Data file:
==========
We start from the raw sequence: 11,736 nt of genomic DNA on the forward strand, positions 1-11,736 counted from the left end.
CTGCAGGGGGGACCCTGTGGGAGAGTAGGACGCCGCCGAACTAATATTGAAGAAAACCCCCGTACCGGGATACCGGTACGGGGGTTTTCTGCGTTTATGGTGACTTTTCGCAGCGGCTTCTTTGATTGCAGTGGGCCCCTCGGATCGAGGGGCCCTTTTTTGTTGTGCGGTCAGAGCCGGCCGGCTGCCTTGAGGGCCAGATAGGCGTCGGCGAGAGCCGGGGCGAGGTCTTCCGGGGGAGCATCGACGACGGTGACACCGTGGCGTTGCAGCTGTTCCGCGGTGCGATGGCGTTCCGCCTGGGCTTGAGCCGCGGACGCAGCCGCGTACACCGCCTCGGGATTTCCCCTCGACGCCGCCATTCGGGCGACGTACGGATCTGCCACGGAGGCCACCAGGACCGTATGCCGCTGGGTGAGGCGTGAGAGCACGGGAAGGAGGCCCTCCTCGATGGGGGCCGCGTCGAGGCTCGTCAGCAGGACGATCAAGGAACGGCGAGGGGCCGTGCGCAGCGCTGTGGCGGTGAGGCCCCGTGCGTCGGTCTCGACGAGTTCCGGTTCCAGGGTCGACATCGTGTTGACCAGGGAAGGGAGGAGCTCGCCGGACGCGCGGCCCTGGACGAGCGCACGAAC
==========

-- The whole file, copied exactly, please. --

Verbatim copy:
We start from the raw sequence: 11,736 nt of genomic DNA on the forward strand, positions 1-11,736 counted from the left end.
CTGCAGGGGGGACCCTGTGGGAGAGTAGGACGCCGCCGAACTAATATTGAAGAAAACCCCCGTACCGGGATACCGGTACGGGGGTTTTCTGCGTTTATGGTGACTTTTCGCAGCGGCTTCTTTGATTGCAGTGGGCCCCTCGGATCGAGGGGCCCTTTTTTGTTGTGCGGTCAGAGCCGGCCGGCTGCCTTGAGGGCCAGATAGGCGTCGGCGAGAGCCGGGGCGAGGTCTTCCGGGGGAGCATCGACGACGGTGACACCGTGGCGTTGCAGCTGTTCCGCGGTGCGATGGCGTTCCGCCTGGGCTTGAGCCGCGGACGCAGCCGCGTACACCGCCTCGGGATTTCCCCTCGACGCCGCCATTCGGGCGACGTACGGATCTGCCACGGAGGCCACCAGGACCGTATGCCGCTGGGTGAGGCGTGAGAGCACGGGAAGGAGGCCCTCCTCGATGGGGGCCGCGTCGAGGCTCGTCAGCAGGACGATCAAGGAACGGCGAGGGGCCGTGCGCAGCGCTGTGGCGGTGAGGCCCCGTGCGTCGGTCTCGACGAGTTCCGGTTCCAGGGTCGACATCGTGTTGACCAGGGAAGGGAGGAGCTCGCCGGACGCGCGGCCCTGGACGAGCGCACGAAC